Friday, August 15, 2014

It's Alive!

How I breathed life into my manuscript after two years of nothing.

1. I went back to basics.

I usually don't outline until after the first draft. For some reason, this story was difficult to outline after the first draft because of the dreaded L word. I fell in love with a character that didn't seem to fit. And denial set in, and I didn't want to let him go. So...
2. I thought long and hard about genre. How was I going to pitch this? What market am I going to promote this in?  Who do I want to read this? That led me to a pivotal turning point in the story. I realized I had to scrap from midpoint to act three. Did I mention this story is currently 54K words?  Yeah...I had to go back to the drawing board.  But that's okay. There's so much opportunity there. My beloved character was saved. 
3. I used different color index cards for the three mc's character arcs and plot points. Also, I'll be using the same colors for their chapter POV's as I do the chapter to chapter outline. This will let me know how much face time they have on screen and the movement of the story.
4. It's all in the details: I also have world building, technology, and setting in separate categories. I'll be adding a monster list too.
And I'm off...
Resources I used:


  1. This gives me hope. I also never outline until after the first draft, but 3/4 of the way through this first draft I am feeling despair. I *wish* I'd fallen in love with one of the characters -- any of them! -- but they all came out so lifeless and boring.

    But where there's a decent premise, there's always a way, right? I'll keep plugging away and hope that a cast-and-plot overhaul in another draft will prove to be the trick.

    Coincidentally, I was looking at an old manuscript that never sold and realizing that two characters I love to death were way too nice. If they were colder and more calculating, maybe I could save the ms from the trunk.

    1. I do love a good brainstorming session. There's so many different character types you can choose from and setting. Or even add a way out there character to boost things up. You can always kill 'em at the end. =)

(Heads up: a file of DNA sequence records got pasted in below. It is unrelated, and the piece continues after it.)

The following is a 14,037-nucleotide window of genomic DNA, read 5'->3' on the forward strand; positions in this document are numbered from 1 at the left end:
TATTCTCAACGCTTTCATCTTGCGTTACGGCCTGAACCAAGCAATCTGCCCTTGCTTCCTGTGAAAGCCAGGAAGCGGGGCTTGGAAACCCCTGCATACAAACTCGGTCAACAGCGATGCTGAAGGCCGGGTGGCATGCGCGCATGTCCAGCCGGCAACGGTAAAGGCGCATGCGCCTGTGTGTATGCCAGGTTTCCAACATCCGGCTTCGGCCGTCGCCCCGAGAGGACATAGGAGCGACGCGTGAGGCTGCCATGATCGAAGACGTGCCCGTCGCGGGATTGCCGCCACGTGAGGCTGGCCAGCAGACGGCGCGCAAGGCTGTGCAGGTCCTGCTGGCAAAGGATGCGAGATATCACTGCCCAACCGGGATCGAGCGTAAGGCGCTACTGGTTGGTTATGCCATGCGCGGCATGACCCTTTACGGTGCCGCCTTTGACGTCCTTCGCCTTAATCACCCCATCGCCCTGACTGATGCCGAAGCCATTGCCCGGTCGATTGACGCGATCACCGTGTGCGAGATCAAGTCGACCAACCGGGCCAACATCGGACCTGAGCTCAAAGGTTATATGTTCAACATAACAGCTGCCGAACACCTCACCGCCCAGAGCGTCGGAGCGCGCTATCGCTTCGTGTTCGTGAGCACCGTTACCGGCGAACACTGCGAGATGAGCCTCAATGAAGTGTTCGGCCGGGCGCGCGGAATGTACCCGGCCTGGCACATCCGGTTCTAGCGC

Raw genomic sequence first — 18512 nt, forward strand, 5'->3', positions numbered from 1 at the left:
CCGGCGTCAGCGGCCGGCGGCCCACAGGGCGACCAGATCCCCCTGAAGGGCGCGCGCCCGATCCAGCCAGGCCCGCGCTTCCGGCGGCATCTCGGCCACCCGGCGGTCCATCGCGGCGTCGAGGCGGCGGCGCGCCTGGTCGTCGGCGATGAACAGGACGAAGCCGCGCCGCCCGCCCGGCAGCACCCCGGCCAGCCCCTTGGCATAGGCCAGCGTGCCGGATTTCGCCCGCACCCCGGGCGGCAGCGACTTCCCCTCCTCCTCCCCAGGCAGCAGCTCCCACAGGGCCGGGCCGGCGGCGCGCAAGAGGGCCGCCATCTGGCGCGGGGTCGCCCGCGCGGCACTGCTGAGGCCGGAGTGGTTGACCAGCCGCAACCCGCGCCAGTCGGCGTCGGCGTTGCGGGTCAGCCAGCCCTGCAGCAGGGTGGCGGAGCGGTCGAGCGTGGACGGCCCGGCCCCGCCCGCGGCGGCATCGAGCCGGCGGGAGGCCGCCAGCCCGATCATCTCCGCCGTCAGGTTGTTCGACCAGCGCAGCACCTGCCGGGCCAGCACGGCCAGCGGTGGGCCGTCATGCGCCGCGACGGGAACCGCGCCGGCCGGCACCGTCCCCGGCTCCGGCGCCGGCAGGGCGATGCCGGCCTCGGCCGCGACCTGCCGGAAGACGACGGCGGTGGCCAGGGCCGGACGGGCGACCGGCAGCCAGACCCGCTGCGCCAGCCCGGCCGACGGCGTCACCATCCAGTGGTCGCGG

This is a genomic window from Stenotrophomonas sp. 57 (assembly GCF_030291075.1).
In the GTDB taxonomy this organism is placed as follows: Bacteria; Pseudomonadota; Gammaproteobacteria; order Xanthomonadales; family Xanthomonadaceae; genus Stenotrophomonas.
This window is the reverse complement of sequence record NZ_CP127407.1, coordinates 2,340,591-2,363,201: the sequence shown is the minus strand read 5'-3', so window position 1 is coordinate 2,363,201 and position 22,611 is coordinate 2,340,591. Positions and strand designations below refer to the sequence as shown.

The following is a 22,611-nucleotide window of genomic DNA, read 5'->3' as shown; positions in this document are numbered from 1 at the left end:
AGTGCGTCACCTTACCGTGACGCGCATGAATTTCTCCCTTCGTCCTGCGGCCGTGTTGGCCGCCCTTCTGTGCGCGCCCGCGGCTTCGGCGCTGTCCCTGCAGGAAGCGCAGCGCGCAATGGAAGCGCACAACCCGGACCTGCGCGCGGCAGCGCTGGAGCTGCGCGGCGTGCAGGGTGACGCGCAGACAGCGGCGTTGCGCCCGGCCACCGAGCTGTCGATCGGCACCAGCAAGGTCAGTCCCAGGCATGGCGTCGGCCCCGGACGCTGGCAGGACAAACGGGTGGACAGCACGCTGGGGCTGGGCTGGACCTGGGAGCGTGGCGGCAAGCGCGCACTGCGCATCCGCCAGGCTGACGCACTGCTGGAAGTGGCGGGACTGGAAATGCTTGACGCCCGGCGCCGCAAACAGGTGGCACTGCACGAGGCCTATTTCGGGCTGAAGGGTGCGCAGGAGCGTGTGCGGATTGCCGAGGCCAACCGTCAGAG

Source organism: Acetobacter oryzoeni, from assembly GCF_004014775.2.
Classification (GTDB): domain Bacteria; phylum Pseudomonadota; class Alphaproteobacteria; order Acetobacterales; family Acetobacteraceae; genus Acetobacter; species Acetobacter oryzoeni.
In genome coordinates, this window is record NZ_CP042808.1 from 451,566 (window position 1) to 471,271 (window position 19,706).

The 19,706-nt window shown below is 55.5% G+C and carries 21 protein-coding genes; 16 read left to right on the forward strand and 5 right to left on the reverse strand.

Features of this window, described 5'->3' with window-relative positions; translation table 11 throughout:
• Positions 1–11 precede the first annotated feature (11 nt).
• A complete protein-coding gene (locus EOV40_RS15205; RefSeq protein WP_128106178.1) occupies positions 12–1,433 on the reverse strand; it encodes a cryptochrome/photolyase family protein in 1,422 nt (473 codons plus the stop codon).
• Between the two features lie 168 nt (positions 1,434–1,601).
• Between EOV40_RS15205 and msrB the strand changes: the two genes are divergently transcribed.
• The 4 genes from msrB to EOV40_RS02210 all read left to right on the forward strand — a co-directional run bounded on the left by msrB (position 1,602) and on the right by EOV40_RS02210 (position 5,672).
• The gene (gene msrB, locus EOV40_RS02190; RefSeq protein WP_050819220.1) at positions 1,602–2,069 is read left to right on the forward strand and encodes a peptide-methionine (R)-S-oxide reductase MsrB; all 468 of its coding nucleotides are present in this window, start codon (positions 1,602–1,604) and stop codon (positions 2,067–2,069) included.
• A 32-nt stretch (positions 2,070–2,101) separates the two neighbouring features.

2. Look at you! This past year I took a YA novel writing class and it got me in the habit of starting with the pitch and synopsis first. And then making sure that synopsis follows basic three act structure and THEN first draft. I didn't like the strategy at first, but now it's how I approach every new novel.

    1. I blame you. Monday is around the corner. Are you ready for this mess? lol. I usually start with a premise, one scene, and connect the dots from there. I never, ever, know how it's going to play out. The third act is the last thing I write. It's no fun if I already know. wow...authors are so out there. Or maybe it's just me

  3. sounds like a blast of inspiration and creativity!
    i love the index cards and save the cat - great beginnings!
    keep writing =)

  4. That's awesome! I rarely outline anything until after the first draft too. Have a terrific weekend! :)

  5. Yess! I am in the process of forcing myself to write a 4 page synopsis for a novel that I am only halfway through. I'm finding it quite helpful, and I know it'll also help speed up my writing process.


Thanks for stopping by! I had to turn on the word verification due to spammers. Sorry for the inconvenience.